A lot of the controversies about campus life become clearer from this perspective. Youngsters do dumb things. They suffer from lack of impulse control. They fail to say no to a sexual encounter they do not want, or they misinterpret a no as yes, or in public debate they undermine their own arguments by being needlessly offensive. Scientific research confirms that brain development continues well into a person’s 20s. High schools are accustomed to dealing with the cognitive limitations of their charges. They see their mission as advancing the autonomy of students rather than assuming that it is already in place. They socialize as well as educate children to act civilly by punishing them if they don’t. Universities have gradually realized that they must take the same approach to college students.

One naturally wonders why this has become necessary. Perhaps overprogrammed children engineered to the specifications of college admissions offices no longer experience the risks and challenges that breed maturity. Or maybe in our ever-more technologically advanced society, the responsibilities of adulthood must be delayed until the completion of a more extended period of education.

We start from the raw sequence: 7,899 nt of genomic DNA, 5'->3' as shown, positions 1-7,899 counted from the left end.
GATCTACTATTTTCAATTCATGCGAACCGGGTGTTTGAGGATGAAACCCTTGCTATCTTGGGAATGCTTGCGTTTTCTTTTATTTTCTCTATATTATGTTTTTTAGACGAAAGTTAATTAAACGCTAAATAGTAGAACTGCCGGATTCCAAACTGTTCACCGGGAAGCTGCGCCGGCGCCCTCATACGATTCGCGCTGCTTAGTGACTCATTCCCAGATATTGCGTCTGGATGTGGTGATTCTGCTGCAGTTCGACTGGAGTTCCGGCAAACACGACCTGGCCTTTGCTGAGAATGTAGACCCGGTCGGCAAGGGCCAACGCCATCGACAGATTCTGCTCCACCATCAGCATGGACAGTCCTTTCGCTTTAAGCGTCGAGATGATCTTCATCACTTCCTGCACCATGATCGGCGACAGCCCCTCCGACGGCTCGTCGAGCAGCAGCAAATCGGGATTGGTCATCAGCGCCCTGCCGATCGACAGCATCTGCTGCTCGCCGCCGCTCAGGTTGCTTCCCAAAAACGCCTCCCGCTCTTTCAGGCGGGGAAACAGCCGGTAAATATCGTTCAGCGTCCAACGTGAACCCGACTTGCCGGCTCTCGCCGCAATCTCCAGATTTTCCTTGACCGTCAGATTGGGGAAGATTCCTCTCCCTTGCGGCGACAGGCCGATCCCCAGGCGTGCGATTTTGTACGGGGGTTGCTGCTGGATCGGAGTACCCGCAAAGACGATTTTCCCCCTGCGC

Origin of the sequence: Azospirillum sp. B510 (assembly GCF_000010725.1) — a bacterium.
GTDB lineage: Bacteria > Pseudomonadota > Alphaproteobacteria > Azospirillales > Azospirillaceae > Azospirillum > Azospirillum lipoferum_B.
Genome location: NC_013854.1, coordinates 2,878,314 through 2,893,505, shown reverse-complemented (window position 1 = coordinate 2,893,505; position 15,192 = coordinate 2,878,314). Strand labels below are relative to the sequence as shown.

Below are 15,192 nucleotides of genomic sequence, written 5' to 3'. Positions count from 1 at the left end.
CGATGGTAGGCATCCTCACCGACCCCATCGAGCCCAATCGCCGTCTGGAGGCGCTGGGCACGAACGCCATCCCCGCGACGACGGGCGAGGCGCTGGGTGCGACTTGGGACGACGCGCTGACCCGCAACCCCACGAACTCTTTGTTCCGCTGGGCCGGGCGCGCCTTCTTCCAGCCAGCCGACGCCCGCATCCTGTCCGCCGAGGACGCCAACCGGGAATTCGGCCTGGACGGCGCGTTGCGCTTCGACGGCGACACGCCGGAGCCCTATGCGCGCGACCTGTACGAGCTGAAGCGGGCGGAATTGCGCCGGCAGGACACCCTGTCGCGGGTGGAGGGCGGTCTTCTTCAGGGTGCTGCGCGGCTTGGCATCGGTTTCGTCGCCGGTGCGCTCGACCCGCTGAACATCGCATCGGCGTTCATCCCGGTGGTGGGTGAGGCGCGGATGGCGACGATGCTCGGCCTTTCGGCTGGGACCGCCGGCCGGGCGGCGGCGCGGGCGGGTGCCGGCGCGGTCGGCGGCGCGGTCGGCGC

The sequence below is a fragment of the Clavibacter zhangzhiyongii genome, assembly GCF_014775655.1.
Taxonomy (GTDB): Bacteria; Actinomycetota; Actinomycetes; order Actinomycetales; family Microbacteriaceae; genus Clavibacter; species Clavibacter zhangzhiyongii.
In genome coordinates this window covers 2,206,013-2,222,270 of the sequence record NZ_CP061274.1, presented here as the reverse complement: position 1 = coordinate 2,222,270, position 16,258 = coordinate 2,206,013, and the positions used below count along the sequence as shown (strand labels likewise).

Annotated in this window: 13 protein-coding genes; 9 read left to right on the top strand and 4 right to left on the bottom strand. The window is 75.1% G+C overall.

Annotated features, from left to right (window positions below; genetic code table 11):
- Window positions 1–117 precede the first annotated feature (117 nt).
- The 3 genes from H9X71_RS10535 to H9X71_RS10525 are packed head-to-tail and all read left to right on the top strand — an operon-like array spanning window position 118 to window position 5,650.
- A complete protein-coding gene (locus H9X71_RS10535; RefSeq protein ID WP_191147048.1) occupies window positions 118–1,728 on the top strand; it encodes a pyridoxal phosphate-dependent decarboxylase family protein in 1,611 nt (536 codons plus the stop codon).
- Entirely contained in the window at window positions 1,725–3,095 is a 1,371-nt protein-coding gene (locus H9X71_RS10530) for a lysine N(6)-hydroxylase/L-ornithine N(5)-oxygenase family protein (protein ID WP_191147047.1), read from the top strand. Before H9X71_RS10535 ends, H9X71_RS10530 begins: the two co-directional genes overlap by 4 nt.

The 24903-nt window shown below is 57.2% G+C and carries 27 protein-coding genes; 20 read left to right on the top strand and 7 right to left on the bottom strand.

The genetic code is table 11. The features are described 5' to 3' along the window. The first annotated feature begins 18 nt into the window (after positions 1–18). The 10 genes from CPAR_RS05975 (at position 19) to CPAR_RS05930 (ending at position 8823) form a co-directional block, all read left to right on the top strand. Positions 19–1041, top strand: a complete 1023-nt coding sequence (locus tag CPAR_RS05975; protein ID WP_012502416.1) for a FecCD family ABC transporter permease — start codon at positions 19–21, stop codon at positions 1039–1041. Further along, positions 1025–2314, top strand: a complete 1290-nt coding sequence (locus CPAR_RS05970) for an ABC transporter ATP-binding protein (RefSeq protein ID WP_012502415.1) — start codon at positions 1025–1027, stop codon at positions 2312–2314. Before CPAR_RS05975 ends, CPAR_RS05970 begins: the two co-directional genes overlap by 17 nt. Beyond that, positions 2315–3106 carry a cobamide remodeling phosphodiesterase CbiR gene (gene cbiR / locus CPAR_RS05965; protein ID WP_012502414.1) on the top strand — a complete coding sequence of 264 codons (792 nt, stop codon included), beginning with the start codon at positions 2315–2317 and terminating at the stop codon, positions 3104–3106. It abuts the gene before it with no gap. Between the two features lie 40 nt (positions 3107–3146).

Yet college students have not always enjoyed so much autonomy. The modern freedoms of college students date back only to the 1960s, when a wave of anti-authoritarianism, inspired by the Vietnam War and the civil rights movement, swept away strict campus codes in an era of single-sex dorms. The modern speech and sex codes have surfaced as those waters recede back to sea. What is most interesting is that this reaction comes not from parents and administrators, but from students themselves, who, apparently recognizing that their parents and schools have not fully prepared them for independence, want universities to resume their traditional role in loco parentis.

If all this is true, then maybe we can declare a truce in the culture wars over education. If college students are children, then they should be protected like children. Libertarians should take heart that the market in private education offers students a diverse assortment of ideological cultures in which they can be indoctrinated. Conservatives should rejoice that moral instruction and social control have been reintroduced to the universities after a 40-year drought. Both groups should be pleased that students are kept from harm’s way, and kept from doing harm, until they are ready to accept the responsibilities of adults.